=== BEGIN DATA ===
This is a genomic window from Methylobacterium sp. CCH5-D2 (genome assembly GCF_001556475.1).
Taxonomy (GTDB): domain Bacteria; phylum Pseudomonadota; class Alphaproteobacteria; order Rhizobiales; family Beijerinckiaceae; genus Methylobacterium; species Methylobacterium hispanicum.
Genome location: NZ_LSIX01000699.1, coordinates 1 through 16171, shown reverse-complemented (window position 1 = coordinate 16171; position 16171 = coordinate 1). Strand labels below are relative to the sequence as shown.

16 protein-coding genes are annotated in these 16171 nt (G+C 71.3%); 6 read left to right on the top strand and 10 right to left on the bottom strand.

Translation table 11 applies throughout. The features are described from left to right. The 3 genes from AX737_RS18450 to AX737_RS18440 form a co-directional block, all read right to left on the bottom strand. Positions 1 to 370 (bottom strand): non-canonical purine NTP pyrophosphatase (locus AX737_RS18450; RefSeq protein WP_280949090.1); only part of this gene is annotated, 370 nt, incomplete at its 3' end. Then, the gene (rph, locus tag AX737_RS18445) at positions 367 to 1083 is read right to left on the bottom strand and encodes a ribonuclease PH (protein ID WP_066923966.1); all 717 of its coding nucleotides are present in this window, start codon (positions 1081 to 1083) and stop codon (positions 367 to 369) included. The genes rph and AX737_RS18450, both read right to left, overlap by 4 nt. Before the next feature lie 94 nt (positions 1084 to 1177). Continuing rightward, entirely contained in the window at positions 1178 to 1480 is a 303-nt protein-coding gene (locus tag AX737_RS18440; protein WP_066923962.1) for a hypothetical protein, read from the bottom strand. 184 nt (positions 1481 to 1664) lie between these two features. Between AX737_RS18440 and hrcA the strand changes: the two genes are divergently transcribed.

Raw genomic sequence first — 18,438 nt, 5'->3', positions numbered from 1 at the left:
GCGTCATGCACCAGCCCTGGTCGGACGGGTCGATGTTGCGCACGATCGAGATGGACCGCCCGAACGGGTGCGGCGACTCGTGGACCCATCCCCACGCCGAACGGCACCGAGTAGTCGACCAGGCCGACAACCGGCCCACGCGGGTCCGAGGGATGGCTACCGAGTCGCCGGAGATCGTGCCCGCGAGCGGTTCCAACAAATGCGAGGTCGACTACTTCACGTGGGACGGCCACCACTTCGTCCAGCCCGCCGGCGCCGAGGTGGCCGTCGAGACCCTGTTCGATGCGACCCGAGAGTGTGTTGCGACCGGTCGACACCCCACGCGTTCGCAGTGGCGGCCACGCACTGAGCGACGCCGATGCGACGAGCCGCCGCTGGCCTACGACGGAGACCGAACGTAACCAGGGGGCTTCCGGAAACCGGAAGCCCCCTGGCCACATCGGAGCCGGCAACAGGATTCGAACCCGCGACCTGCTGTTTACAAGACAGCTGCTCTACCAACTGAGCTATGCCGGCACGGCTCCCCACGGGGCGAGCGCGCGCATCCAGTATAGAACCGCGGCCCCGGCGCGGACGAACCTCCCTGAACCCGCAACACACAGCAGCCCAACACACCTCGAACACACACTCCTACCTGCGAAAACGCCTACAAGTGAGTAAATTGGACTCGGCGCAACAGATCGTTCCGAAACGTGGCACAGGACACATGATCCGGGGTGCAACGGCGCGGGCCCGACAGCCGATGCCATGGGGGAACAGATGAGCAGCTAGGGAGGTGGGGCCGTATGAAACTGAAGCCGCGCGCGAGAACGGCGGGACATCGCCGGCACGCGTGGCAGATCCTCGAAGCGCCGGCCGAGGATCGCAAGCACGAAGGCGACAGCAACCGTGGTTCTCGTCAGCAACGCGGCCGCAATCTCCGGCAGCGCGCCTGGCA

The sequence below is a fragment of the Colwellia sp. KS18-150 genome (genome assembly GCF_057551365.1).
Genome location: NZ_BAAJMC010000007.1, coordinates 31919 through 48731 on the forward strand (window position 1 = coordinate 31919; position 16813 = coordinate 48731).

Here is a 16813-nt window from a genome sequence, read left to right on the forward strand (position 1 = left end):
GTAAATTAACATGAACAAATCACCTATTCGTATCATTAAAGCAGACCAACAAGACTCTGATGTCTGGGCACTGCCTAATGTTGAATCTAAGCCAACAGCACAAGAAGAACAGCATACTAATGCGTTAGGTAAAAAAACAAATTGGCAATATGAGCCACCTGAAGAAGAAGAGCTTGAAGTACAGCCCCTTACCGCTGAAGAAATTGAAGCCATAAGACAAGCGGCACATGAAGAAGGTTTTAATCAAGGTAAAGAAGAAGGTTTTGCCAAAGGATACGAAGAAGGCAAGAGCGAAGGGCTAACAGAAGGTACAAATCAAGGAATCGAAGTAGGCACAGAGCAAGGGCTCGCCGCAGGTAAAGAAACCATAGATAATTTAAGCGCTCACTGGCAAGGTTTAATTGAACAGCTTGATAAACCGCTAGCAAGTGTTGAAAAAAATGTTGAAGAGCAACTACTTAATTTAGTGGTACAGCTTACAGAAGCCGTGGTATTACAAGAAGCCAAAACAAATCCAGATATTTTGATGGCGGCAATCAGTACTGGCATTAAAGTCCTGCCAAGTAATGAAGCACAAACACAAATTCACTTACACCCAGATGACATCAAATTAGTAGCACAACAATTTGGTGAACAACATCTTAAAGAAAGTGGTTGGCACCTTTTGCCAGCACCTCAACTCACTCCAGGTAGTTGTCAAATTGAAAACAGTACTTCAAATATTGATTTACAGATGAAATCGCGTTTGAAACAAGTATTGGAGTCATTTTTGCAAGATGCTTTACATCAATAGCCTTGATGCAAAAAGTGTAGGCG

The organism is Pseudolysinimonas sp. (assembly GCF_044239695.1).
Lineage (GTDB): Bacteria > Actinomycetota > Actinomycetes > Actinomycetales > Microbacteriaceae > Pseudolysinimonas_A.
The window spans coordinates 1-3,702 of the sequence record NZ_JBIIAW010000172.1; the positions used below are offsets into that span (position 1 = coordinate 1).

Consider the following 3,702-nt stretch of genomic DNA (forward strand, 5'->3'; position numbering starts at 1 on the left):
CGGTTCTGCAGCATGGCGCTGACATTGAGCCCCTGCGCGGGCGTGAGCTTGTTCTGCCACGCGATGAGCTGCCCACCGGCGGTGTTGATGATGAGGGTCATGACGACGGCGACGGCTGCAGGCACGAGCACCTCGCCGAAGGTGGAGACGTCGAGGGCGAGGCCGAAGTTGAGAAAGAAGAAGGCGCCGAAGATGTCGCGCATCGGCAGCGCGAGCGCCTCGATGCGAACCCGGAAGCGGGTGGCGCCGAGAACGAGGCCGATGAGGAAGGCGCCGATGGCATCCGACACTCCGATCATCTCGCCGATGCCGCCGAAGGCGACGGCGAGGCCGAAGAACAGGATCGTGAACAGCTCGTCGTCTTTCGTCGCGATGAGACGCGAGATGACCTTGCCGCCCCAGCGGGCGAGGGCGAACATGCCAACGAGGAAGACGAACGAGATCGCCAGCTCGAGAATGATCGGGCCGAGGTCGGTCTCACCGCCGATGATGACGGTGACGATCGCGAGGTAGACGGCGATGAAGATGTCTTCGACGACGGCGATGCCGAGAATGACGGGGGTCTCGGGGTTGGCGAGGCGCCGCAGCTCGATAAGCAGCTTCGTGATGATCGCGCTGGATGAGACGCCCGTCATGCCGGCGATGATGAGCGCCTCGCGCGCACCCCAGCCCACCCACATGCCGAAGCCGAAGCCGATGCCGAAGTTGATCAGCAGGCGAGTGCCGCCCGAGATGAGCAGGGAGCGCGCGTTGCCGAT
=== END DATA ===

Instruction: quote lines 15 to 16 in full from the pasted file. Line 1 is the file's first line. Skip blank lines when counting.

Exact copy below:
Consider the following 3,702-nt stretch of genomic DNA (forward strand, 5'->3'; position numbering starts at 1 on the left):
CGGTTCTGCAGCATGGCGCTGACATTGAGCCCCTGCGCGGGCGTGAGCTTGTTCTGCCACGCGATGAGCTGCCCACCGGCGGTGTTGATGATGAGGGTCATGACGACGGCGACGGCTGCAGGCACGAGCACCTCGCCGAAGGTGGAGACGTCGAGGGCGAGGCCGAAGTTGAGAAAGAAGAAGGCGCCGAAGATGTCGCGCATCGGCAGCGCGAGCGCCTCGATGCGAACCCGGAAGCGGGTGGCGCCGAGAACGAGGCCGATGAGGAAGGCGCCGATGGCATCCGACACTCCGATCATCTCGCCGATGCCGCCGAAGGCGACGGCGAGGCCGAAGAACAGGATCGTGAACAGCTCGTCGTCTTTCGTCGCGATGAGACGCGAGATGACCTTGCCGCCCCAGCGGGCGAGGGCGAACATGCCAACGAGGAAGACGAACGAGATCGCCAGCTCGAGAATGATCGGGCCGAGGTCGGTCTCACCGCCGATGATGACGGTGACGATCGCGAGGTAGACGGCGATGAAGATGTCTTCGACGACGGCGATGCCGAGAATGACGGGGGTCTCGGGGTTGGCGAGGCGCCGCAGCTCGATAAGCAGCTTCGTGATGATCGCGCTGGATGAGACGCCCGTCATGCCGGCGATGATGAGCGCCTCGCGCGCACCCCAGCCCACCCACATGCCGAAGCCGAAGCCGATGCCGAAGTTGATCAGCAGGCGAGTGCCGCCCGAGATGAGCAGGGAGCGCGCGTTGCCGAT